Risk factors linked to implanted vascular access device migration


#IVTEAM #Intravenous literature: Fan, W.C., Wu, C.H., Tsai, M.J., Tsai, Y.M., Chang, H.L., Yu-Hung, J., Chen, P.H. and Yang, C.J. (2014) Risk factors for venous port migration in a single institute in Taiwan. World Journal of Surgical Oncology. 12(1), P.15.


BACKGROUND: An implantable port device provides an easily accessible central route for long-term chemotherapy. Venous catheter migration is one of the rare complications of venous port implantation. It can lead to side effects such as pain in the neck, shoulder, or ear, venous thrombosis, and even life-threatening neurologic problems. To date, there are few published studies that discuss such complications.

METHODS: This retrospective study of venous port implantation in a single center, a Taiwan hospital, was conducted from January 2011 to March 2013. Venous port migration was recorded along with demographic and characteristics of the patients.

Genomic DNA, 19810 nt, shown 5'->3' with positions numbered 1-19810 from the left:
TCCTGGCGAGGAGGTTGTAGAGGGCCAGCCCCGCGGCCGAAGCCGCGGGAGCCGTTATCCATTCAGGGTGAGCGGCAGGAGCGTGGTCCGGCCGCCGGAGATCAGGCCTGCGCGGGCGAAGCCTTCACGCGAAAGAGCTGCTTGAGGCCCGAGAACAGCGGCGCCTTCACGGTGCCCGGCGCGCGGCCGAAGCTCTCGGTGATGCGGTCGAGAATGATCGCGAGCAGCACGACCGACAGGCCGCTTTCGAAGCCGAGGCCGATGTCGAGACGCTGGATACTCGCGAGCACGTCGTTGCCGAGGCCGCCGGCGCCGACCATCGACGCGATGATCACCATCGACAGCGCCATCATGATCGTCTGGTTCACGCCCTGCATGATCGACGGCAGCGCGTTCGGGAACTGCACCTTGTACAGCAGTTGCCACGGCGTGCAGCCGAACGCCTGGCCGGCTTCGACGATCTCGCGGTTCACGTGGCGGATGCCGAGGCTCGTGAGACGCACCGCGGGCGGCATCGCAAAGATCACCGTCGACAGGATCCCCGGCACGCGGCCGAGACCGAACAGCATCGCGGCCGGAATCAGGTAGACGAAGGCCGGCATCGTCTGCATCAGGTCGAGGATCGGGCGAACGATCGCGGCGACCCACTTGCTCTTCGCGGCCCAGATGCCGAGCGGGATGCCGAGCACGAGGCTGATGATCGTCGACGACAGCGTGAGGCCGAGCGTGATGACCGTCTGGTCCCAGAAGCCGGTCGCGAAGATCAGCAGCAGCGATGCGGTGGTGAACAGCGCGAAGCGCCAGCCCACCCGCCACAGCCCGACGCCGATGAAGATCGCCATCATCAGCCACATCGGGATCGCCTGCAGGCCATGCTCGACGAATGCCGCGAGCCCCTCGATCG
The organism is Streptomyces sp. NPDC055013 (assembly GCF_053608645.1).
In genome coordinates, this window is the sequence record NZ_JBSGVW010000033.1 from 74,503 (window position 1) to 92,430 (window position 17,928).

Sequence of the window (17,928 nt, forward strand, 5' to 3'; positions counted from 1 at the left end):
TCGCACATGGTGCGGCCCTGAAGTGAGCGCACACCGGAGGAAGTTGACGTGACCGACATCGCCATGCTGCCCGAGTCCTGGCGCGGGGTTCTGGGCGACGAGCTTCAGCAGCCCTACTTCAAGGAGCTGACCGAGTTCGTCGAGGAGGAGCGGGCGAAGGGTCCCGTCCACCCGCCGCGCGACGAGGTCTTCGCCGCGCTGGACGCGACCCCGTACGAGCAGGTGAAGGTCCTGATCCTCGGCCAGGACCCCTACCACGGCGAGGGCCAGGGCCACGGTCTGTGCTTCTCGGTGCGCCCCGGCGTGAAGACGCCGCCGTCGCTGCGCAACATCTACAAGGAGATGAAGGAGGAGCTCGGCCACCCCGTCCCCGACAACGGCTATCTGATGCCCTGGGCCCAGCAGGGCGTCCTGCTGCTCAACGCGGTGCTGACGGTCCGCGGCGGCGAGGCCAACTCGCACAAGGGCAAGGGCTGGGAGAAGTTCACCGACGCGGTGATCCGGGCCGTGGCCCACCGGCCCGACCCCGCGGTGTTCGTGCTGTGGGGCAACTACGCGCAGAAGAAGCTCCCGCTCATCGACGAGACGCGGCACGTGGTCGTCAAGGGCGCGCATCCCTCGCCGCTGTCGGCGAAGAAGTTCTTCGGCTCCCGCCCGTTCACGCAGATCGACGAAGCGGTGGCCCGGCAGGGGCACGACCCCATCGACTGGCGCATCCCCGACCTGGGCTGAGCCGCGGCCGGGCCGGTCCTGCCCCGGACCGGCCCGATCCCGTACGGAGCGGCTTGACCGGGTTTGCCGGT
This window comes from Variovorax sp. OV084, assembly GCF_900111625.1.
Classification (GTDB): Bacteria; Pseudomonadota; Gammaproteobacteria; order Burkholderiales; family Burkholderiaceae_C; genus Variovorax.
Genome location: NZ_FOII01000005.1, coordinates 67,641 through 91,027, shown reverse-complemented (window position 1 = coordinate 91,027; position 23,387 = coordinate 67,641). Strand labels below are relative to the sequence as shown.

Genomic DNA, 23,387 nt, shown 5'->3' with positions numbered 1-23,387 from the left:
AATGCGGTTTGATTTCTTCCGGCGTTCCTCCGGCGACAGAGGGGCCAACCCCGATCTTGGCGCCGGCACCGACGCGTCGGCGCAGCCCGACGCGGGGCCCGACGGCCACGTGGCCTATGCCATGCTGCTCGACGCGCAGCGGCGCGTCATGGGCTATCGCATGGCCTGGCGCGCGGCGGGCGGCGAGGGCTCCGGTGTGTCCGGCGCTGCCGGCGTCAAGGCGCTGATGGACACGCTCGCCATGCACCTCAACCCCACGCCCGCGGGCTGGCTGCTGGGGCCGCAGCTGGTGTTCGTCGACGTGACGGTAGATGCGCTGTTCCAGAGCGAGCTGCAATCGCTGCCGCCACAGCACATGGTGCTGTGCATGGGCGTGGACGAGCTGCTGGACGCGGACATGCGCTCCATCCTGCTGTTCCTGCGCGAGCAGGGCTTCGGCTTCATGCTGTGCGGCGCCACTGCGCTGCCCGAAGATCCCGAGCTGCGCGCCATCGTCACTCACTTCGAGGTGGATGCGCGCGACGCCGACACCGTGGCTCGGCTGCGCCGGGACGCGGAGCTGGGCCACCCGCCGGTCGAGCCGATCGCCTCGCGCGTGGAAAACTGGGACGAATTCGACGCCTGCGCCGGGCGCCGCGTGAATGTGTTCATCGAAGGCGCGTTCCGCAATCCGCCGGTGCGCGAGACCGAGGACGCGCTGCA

RESULTS: Of 298 patients with an implantable import device, venous port migration had occurred in seven, an incidence rate of 2.3%. All seven were male and had received the Bard port Fr 6.6 which had smaller size than TYCO port Fr 7.5 and is made of silicon. Significantly, migration occurred in male patients (P = 0.0006) and in those with lung cancer (P = 0.004). Multivariable logistic regression analysis revealed that lung cancer was a significant risk factor for port migration (odds ratio: 11.59; P = 0.0059). The migration rate of the Bard port Fr 6.6 was 6.7%. The median time between initial venous port implantation and port migration was 35.4 days (range, 7 to 135 days) and 71.4% (5/7) of patients had port migration within 30 days after initial port implantation.

CONCLUSIONS: Male sex and lung cancer are risk factors for venous port migration. The type of venous port is also an important risk factor.

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